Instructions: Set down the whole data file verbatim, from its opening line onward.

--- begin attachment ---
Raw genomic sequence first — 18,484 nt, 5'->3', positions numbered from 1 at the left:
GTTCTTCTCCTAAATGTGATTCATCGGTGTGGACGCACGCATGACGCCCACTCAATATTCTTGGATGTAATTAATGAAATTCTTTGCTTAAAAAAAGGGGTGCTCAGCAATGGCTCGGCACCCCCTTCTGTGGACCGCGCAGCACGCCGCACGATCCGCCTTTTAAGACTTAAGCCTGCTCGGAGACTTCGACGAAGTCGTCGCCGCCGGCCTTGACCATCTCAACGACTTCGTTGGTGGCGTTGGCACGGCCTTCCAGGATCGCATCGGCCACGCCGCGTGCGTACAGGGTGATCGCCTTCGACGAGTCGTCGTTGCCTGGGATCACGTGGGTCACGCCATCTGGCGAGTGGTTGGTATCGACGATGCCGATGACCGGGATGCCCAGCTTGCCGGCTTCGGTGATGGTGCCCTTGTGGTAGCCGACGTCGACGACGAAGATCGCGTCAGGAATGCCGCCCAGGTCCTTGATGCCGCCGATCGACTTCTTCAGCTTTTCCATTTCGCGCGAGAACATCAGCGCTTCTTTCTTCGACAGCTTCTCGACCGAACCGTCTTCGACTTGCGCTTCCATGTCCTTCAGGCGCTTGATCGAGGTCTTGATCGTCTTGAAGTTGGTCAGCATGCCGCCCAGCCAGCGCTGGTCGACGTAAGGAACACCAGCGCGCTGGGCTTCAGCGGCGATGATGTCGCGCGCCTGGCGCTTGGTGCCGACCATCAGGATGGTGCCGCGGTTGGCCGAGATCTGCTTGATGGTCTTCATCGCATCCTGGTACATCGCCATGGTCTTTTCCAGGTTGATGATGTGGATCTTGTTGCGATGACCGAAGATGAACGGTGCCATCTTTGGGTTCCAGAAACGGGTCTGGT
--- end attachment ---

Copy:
Raw genomic sequence first — 18,484 nt, 5'->3', positions numbered from 1 at the left:
GTTCTTCTCCTAAATGTGATTCATCGGTGTGGACGCACGCATGACGCCCACTCAATATTCTTGGATGTAATTAATGAAATTCTTTGCTTAAAAAAAGGGGTGCTCAGCAATGGCTCGGCACCCCCTTCTGTGGACCGCGCAGCACGCCGCACGATCCGCCTTTTAAGACTTAAGCCTGCTCGGAGACTTCGACGAAGTCGTCGCCGCCGGCCTTGACCATCTCAACGACTTCGTTGGTGGCGTTGGCACGGCCTTCCAGGATCGCATCGGCCACGCCGCGTGCGTACAGGGTGATCGCCTTCGACGAGTCGTCGTTGCCTGGGATCACGTGGGTCACGCCATCTGGCGAGTGGTTGGTATCGACGATGCCGATGACCGGGATGCCCAGCTTGCCGGCTTCGGTGATGGTGCCCTTGTGGTAGCCGACGTCGACGACGAAGATCGCGTCAGGAATGCCGCCCAGGTCCTTGATGCCGCCGATCGACTTCTTCAGCTTTTCCATTTCGCGCGAGAACATCAGCGCTTCTTTCTTCGACAGCTTCTCGACCGAACCGTCTTCGACTTGCGCTTCCATGTCCTTCAGGCGCTTGATCGAGGTCTTGATCGTCTTGAAGTTGGTCAGCATGCCGCCCAGCCAGCGCTGGTCGACGTAAGGAACACCAGCGCGCTGGGCTTCAGCGGCGATGATGTCGCGCGCCTGGCGCTTGGTGCCGACCATCAGGATGGTGCCGCGGTTGGCCGAGATCTGCTTGATGGTCTTCATCGCATCCTGGTACATCGCCATGGTCTTTTCCAGGTTGATGATGTGGATCTTGTTGCGATGACCGAAGATGAACGGTGCCATCTTTGGGTTCCAGAAACGGGTCTGGT